Norwegian version

Inequalities in Ageing Well and the Significance of Transitions in Later Life (TRILL)

TRILL addresses the impact of later life transitions on opportunities for ageing well.

Sustaining an ageing population calls for increased focus on prolonging good health and wellbeing across the whole life span, including old age, and later life transitions transpire as important windows of opportunity for strengthening the possibilities for ageing well through interventions and policies.

Ageing is remarkably unequal, even in a comprehensive welfare state like Norway, and requires attention to key stratifying factors, gender and socioeconomic position (SEP), which are core dimensions in TRILL.

The project builds on the life course approach, which strengths are the emphasis on change over time, thereby highlighting possibilities for growth and adaption also in old age, and the importance of significant others (linked lives) and local context in shaping individual life courses.

By using theoretical concepts of differential capability and resilience, the project does justice to the substantial heterogeneity among older people, in particular among those with low SEP.

Data from two large longitudinal studies (NorLAG, the Tromsø study (uit.no), combined with register information and qualitative data, enable the disentangling of potentially vulnerable transitions in later life; analyses of the differential effects of transitions on wellbeing and functioning; and assessment of how some older people manage later life transitions well despite low SEP (resilience).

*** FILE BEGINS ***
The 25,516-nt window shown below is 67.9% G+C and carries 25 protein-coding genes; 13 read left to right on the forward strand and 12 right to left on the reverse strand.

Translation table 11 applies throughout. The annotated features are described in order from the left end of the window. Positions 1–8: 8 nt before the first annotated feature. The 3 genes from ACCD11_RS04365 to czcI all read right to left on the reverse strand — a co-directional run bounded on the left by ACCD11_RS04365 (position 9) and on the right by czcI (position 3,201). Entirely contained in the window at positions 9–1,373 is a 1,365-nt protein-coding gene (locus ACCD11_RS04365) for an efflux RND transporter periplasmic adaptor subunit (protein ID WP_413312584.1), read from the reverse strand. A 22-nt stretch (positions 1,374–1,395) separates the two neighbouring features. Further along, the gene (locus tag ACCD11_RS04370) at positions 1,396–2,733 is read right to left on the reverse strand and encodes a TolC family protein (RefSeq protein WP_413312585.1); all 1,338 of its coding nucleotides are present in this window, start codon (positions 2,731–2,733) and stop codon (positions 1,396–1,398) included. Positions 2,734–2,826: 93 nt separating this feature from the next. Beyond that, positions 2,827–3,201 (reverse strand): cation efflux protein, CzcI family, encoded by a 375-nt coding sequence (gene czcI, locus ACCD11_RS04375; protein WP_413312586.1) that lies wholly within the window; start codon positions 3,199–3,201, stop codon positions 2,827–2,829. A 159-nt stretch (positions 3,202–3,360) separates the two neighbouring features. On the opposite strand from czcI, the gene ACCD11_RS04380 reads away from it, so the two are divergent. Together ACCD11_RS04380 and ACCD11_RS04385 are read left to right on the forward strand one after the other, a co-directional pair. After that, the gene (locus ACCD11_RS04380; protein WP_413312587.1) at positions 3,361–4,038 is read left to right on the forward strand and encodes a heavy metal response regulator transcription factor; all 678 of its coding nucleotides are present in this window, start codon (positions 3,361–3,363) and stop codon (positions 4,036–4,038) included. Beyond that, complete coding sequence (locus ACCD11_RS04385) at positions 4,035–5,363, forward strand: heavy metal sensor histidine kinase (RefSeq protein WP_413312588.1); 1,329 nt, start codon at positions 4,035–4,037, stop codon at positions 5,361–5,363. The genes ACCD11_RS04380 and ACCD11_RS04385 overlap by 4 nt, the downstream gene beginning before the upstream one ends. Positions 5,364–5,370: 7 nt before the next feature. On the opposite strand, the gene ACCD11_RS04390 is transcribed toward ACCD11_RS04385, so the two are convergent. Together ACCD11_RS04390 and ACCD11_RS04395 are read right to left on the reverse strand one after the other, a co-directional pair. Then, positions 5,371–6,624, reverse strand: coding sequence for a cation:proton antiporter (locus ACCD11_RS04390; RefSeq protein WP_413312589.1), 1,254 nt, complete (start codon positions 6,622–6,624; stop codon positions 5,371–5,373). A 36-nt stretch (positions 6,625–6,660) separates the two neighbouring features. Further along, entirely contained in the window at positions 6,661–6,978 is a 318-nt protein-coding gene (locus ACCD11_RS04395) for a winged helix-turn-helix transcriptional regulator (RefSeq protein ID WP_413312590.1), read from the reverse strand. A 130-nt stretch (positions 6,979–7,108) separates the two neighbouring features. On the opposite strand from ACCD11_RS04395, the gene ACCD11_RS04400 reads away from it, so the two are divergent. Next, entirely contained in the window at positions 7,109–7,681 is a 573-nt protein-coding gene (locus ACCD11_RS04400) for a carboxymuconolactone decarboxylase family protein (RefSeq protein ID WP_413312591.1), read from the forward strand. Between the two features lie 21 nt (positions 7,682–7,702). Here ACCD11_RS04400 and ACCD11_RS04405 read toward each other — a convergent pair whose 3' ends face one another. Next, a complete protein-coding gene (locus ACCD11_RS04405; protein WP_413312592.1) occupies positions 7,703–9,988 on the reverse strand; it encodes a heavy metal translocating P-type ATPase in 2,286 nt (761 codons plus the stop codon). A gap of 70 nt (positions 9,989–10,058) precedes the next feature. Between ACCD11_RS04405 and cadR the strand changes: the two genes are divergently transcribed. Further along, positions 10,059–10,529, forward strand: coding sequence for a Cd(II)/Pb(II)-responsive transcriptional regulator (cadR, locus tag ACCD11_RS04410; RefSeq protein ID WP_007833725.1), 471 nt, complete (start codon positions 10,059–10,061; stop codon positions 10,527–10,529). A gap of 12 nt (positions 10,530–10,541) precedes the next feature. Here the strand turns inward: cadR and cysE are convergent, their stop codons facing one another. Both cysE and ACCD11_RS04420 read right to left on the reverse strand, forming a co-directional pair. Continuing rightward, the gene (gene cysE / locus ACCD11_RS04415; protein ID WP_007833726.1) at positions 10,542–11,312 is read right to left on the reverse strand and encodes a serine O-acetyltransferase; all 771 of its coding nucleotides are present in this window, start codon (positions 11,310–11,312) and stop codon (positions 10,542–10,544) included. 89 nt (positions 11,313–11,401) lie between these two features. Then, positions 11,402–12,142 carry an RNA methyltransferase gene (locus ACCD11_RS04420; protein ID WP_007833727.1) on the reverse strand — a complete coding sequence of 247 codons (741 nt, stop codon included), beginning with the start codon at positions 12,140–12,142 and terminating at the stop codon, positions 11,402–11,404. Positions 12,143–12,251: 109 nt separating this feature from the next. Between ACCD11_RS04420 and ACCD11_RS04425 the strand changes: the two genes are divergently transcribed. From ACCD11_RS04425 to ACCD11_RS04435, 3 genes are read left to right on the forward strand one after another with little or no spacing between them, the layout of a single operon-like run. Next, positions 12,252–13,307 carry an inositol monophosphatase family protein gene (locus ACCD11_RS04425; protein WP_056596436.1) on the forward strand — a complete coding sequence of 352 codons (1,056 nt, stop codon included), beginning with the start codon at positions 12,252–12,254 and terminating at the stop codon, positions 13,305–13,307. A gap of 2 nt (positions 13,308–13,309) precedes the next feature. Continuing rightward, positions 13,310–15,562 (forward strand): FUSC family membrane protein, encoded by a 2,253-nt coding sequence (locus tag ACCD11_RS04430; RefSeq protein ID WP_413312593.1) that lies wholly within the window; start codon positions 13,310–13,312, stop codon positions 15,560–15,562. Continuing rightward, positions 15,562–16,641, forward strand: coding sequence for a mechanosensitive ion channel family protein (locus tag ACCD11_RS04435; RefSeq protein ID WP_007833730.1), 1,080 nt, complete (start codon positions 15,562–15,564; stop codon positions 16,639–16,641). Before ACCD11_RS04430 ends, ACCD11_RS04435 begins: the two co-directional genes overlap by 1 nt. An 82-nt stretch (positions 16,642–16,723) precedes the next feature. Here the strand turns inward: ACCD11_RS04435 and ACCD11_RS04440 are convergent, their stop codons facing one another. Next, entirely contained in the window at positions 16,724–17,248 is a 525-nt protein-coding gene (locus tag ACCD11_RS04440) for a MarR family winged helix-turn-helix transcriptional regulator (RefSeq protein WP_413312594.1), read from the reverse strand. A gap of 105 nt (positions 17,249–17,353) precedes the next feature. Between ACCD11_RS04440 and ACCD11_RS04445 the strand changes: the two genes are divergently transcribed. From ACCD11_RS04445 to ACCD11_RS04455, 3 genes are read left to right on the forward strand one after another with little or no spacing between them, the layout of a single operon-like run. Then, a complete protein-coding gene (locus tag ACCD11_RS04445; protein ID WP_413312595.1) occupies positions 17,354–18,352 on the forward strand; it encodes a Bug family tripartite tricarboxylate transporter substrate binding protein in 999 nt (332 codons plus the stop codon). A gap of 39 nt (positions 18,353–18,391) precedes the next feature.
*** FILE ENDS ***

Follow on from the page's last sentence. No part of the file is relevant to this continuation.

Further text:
TRILL is a collaboration between NOVA OsloMet, Akershus University Hospital, the National Institute of Public Health and three leading institutes for ageing research in Europe. By bringing together scholars from different disciplines, the project will contribute to new knowledge at the intersection between health promotion, ageing well and social inequalities. 

  • Participants at OsloMet

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    • Partner institutions

      • Akershus University Hospital
      • The National Institute of Public Health, Norway
      • Aging Research Centre (ARC), Karolinska Institutet, Sweden
      • DZA, Berlin, Germany
      • Amsterdam UMC, The Netherlands